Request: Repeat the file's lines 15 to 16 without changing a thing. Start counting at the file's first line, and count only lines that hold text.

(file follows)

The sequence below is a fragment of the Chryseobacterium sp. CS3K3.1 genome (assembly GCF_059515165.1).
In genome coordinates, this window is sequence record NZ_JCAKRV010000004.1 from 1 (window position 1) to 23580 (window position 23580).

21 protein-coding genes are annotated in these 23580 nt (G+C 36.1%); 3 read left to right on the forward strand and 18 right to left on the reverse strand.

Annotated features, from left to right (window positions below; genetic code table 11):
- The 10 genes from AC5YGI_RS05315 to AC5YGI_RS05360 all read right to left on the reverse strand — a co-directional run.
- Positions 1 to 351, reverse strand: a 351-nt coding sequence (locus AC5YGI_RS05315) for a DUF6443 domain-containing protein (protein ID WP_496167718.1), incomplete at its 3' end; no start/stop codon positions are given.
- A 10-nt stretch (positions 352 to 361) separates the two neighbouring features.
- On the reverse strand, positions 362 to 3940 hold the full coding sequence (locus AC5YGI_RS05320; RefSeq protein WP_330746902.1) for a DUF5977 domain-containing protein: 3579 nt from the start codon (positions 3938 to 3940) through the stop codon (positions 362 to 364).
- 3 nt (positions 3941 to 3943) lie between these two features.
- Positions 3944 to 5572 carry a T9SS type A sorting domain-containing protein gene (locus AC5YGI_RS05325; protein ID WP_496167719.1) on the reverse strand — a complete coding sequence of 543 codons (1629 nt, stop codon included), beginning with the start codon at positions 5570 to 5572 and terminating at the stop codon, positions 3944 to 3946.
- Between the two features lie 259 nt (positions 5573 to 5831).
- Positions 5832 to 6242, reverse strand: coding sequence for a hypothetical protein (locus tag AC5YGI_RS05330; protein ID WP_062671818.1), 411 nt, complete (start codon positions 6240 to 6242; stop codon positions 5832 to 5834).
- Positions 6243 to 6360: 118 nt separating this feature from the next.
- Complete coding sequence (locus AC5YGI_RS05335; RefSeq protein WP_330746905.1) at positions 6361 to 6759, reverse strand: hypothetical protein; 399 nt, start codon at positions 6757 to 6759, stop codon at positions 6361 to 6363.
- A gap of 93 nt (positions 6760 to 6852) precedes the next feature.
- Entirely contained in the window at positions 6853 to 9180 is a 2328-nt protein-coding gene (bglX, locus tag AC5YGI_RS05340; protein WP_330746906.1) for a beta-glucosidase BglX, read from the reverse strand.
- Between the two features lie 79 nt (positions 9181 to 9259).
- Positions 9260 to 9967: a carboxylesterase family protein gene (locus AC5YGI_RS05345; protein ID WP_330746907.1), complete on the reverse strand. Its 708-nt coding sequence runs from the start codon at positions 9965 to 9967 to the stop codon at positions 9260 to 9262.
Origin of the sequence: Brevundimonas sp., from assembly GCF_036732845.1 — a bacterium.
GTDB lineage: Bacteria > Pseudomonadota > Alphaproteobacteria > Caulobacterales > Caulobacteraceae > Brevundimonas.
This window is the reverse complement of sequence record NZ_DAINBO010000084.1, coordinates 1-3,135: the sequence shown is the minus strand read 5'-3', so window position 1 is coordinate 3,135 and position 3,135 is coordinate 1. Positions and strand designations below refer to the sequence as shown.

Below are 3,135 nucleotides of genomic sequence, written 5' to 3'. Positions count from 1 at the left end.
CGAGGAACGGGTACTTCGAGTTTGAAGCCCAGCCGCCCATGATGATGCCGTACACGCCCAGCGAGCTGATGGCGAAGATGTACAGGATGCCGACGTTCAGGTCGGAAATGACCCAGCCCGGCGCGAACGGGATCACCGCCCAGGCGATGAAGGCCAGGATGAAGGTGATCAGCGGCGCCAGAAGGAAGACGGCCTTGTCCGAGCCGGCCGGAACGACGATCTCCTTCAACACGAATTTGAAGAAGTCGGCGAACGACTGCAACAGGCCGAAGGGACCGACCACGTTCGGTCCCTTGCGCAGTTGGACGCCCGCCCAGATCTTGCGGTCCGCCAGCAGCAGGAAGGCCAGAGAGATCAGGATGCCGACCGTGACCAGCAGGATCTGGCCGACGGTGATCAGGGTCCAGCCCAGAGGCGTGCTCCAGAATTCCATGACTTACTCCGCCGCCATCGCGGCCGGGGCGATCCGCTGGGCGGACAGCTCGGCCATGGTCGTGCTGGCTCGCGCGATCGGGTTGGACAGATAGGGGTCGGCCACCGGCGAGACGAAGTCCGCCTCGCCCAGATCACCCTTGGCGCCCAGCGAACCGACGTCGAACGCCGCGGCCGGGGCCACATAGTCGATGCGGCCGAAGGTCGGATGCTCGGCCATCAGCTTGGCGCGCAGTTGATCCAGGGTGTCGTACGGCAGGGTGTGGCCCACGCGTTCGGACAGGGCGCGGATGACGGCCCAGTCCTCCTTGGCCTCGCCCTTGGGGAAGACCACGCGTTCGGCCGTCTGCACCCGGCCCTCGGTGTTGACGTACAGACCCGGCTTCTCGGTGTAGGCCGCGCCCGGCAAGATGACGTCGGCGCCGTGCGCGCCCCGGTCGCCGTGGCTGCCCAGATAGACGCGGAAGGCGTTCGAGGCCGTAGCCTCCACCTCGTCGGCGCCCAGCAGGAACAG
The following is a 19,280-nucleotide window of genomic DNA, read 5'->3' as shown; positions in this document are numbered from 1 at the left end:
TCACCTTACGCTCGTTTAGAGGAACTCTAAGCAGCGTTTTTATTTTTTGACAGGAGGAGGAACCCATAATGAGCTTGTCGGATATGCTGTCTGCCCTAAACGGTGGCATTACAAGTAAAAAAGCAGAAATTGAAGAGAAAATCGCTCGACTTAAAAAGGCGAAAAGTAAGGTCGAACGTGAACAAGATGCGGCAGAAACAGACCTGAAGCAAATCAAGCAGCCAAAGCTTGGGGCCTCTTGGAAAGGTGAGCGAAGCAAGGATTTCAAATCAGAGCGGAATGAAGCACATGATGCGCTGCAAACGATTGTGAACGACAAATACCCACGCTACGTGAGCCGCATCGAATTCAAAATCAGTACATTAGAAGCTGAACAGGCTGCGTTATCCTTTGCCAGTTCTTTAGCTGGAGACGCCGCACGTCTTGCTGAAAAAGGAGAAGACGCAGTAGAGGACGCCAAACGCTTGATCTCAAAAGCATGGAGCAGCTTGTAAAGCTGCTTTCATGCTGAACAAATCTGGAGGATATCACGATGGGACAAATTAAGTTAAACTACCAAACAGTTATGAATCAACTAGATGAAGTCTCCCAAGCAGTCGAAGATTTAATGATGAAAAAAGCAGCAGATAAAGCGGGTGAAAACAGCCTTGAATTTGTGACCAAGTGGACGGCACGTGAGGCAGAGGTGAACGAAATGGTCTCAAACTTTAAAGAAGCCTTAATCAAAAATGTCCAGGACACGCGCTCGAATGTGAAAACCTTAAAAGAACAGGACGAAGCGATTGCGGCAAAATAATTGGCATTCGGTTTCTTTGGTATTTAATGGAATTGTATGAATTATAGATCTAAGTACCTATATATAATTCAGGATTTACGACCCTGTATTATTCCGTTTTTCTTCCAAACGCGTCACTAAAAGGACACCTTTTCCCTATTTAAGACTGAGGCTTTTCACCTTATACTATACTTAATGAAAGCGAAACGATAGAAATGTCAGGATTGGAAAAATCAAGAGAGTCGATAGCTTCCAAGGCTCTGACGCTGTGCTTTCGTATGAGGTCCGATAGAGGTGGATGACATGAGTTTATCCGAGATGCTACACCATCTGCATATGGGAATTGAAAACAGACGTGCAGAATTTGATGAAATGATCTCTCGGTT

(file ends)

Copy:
- A gap of 93 nt (positions 6760 to 6852) precedes the next feature.
- Entirely contained in the window at positions 6853 to 9180 is a 2328-nt protein-coding gene (bglX, locus tag AC5YGI_RS05340; protein WP_330746906.1) for a beta-glucosidase BglX, read from the reverse strand.